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Les P’tit Nids: With You or Not at All
Twenty years ago, Cyrille Guerin participated in the construction of a passive house in Grenoble where, last year, construction began on the country’s first-ever passive building. His lifelong passion for eco-concepts, sustainability and wood houses trickled down to the next generation in his family, to his daughter Andréa. The father-daughter duo decided to join forces and develop tiny houses, leading them to found the company Les P’tits Nids in 2021.
Prior to launching Les P’tits Nids, while working on a personal project, they discovered the quality craftsmanship of the French company Guérin-Brémaud, which is classified as a SCOP (Société Coopérative et Participative); employees hold at least 51% of the share capital and 65% of the voting rights. They knew they wanted to work with Guérin-Brémaud on the construction of their tiny houses.
“SCOP is a rather particular kind of business where most of the employees own two and a half shares of the company. The implication and know-how are significant. For us, to bring our idea to life, it was with [Guérin-Brémaud] or not at all,” Andréa Guerin said in a phone interview with ArchiExpo e-Magazine.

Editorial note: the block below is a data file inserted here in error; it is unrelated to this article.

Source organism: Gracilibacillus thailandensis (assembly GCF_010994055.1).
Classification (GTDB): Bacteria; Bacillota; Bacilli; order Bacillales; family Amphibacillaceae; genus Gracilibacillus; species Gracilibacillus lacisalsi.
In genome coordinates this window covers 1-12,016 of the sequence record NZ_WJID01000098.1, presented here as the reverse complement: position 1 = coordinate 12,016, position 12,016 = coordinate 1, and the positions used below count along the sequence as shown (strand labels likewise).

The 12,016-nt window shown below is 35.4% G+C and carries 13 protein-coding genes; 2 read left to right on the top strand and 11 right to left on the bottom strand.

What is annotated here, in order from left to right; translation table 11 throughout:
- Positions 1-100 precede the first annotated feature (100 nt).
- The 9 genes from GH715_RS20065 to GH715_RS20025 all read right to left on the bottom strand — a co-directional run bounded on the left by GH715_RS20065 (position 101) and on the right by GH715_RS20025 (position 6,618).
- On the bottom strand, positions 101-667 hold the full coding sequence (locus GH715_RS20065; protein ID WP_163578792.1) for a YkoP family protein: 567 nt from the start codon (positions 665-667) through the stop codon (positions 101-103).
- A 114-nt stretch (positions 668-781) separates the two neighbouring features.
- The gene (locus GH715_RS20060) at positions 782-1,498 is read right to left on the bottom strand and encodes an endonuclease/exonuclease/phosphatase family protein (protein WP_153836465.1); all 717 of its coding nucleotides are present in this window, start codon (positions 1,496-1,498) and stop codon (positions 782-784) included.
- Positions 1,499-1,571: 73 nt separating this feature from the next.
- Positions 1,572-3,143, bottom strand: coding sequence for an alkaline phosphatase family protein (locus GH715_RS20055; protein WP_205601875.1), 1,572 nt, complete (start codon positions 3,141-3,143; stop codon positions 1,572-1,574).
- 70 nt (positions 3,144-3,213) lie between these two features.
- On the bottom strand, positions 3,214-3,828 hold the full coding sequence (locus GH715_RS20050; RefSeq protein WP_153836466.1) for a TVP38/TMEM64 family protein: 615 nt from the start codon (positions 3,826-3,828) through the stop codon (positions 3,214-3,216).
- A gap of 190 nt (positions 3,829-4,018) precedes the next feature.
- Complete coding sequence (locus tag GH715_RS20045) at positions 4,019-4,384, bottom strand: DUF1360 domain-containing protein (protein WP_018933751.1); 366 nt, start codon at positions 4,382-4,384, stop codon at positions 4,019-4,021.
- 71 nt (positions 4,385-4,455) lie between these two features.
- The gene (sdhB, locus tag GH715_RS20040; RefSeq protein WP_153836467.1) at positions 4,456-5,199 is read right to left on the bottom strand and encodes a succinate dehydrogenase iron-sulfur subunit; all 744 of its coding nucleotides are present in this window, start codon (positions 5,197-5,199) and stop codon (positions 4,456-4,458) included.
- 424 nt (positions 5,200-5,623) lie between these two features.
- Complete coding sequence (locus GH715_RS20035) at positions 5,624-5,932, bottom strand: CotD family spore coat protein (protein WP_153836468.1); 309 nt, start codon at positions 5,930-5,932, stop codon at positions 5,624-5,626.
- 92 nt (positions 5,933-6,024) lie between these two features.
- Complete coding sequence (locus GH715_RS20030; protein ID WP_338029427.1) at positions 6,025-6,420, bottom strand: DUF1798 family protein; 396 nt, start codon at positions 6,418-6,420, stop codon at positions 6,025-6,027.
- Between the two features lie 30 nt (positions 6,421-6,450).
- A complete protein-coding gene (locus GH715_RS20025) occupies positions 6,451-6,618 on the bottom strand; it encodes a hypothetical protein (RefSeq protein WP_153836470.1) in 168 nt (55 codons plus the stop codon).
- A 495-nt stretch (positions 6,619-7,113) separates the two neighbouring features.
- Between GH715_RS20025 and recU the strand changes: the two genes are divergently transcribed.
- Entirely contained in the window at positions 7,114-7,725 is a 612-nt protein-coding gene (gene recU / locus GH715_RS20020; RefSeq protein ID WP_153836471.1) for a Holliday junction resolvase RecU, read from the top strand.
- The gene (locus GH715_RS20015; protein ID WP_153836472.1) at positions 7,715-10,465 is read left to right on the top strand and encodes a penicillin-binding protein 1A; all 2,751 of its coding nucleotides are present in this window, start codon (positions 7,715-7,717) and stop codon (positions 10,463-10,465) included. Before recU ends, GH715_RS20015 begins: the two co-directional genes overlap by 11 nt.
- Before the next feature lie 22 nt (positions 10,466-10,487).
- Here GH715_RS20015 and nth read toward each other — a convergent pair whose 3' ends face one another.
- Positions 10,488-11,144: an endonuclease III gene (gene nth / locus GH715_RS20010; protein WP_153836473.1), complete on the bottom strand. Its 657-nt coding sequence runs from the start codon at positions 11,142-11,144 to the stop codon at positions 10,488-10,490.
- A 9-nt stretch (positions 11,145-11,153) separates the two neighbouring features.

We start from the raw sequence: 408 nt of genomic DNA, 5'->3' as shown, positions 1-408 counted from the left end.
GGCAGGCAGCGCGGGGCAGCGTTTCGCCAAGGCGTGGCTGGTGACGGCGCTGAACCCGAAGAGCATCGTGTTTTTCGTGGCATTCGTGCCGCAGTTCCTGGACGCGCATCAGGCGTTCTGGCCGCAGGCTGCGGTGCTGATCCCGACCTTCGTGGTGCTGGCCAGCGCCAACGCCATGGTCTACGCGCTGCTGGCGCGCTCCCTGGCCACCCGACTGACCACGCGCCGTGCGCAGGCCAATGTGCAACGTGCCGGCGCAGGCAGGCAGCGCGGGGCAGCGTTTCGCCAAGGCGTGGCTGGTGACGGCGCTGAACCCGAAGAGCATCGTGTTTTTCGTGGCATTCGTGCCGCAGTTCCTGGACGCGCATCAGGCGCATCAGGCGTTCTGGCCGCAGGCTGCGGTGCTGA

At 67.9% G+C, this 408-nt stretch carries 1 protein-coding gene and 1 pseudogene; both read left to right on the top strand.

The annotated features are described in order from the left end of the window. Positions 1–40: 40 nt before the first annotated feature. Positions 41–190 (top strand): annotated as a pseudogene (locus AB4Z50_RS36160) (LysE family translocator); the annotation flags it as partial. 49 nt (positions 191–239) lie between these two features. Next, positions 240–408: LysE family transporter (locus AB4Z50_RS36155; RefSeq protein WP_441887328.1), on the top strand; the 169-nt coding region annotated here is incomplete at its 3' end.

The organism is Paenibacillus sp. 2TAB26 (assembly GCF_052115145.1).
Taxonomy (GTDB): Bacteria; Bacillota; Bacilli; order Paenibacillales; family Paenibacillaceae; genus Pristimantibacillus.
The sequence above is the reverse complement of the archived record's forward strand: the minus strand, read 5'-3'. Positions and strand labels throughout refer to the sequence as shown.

Despite the increasing interest in tiny houses, with more people talking about it and news reports on the TV in France, those embarking on a tiny house project still confront resistance from certain members of town governments because as soon as they hear the term “a lightweight home”, they imagine a home fitting for a travel lifestyle.
“For many of them, the nomadic lifestyle is synonymous with “messy land”. It involves people who leave things on the land—a washing machine in the front lawn, for example.”
In order to combat the prejudice of preconceived notions, that the tiny house is a partially built home with missing blocks, they present architectural plans and renderings to the town officials who approve permits and explain how their homes respect nature and legislation.
“We designed our houses to be used as year-round principal residences so we worked on maximizing storage space and insulation. What we’ve been observing since we began commercializing our houses, though, is that we have more rental projects or extensions than principal residences. The rental projects include secondary homes and Airbnb houses, while extensions include office spaces and guest rooms.”